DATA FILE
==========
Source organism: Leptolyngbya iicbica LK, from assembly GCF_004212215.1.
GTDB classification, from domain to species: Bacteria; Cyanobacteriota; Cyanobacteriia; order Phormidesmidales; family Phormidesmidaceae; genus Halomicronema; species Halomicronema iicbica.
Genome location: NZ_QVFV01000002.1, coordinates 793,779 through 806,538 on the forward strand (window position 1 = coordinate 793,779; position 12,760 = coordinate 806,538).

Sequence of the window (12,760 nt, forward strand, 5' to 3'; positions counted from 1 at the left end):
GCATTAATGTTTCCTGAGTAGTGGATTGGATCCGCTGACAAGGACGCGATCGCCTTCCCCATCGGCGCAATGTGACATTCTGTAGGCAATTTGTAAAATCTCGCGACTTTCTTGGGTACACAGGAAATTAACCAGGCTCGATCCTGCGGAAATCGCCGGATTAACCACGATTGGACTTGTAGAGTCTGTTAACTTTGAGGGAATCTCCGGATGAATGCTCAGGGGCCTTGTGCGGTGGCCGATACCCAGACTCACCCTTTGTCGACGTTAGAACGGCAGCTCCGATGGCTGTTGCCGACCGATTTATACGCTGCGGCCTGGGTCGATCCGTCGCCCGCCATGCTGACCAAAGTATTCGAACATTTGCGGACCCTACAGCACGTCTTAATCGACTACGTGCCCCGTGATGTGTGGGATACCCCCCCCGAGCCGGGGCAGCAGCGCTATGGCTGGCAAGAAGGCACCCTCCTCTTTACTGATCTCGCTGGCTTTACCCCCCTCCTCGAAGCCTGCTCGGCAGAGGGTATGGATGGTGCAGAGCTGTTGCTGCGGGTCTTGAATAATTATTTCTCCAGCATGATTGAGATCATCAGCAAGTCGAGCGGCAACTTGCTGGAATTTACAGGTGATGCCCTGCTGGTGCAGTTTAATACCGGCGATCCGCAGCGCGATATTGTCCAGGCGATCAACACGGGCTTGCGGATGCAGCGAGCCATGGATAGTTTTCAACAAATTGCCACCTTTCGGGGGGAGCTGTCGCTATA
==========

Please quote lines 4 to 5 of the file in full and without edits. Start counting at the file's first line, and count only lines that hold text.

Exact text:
Sequence of the window (12,760 nt, forward strand, 5' to 3'; positions counted from 1 at the left end):
GCATTAATGTTTCCTGAGTAGTGGATTGGATCCGCTGACAAGGACGCGATCGCCTTCCCCATCGGCGCAATGTGACATTCTGTAGGCAATTTGTAAAATCTCGCGACTTTCTTGGGTACACAGGAAATTAACCAGGCTCGATCCTGCGGAAATCGCCGGATTAACCACGATTGGACTTGTAGAGTCTGTTAACTTTGAGGGAATCTCCGGATGAATGCTCAGGGGCCTTGTGCGGTGGCCGATACCCAGACTCACCCTTTGTCGACGTTAGAACGGCAGCTCCGATGGCTGTTGCCGACCGATTTATACGCTGCGGCCTGGGTCGATCCGTCGCCCGCCATGCTGACCAAAGTATTCGAACATTTGCGGACCCTACAGCACGTCTTAATCGACTACGTGCCCCGTGATGTGTGGGATACCCCCCCCGAGCCGGGGCAGCAGCGCTATGGCTGGCAAGAAGGCACCCTCCTCTTTACTGATCTCGCTGGCTTTACCCCCCTCCTCGAAGCCTGCTCGGCAGAGGGTATGGATGGTGCAGAGCTGTTGCTGCGGGTCTTGAATAATTATTTCTCCAGCATGATTGAGATCATCAGCAAGTCGAGCGGCAACTTGCTGGAATTTACAGGTGATGCCCTGCTGGTGCAGTTTAATACCGGCGATCCGCAGCGCGATATTGTCCAGGCGATCAACACGGGCTTGCGGATGCAGCGAGCCATGGATAGTTTTCAACAAATTGCCACCTTTCGGGGGGAGCTGTCGCTATA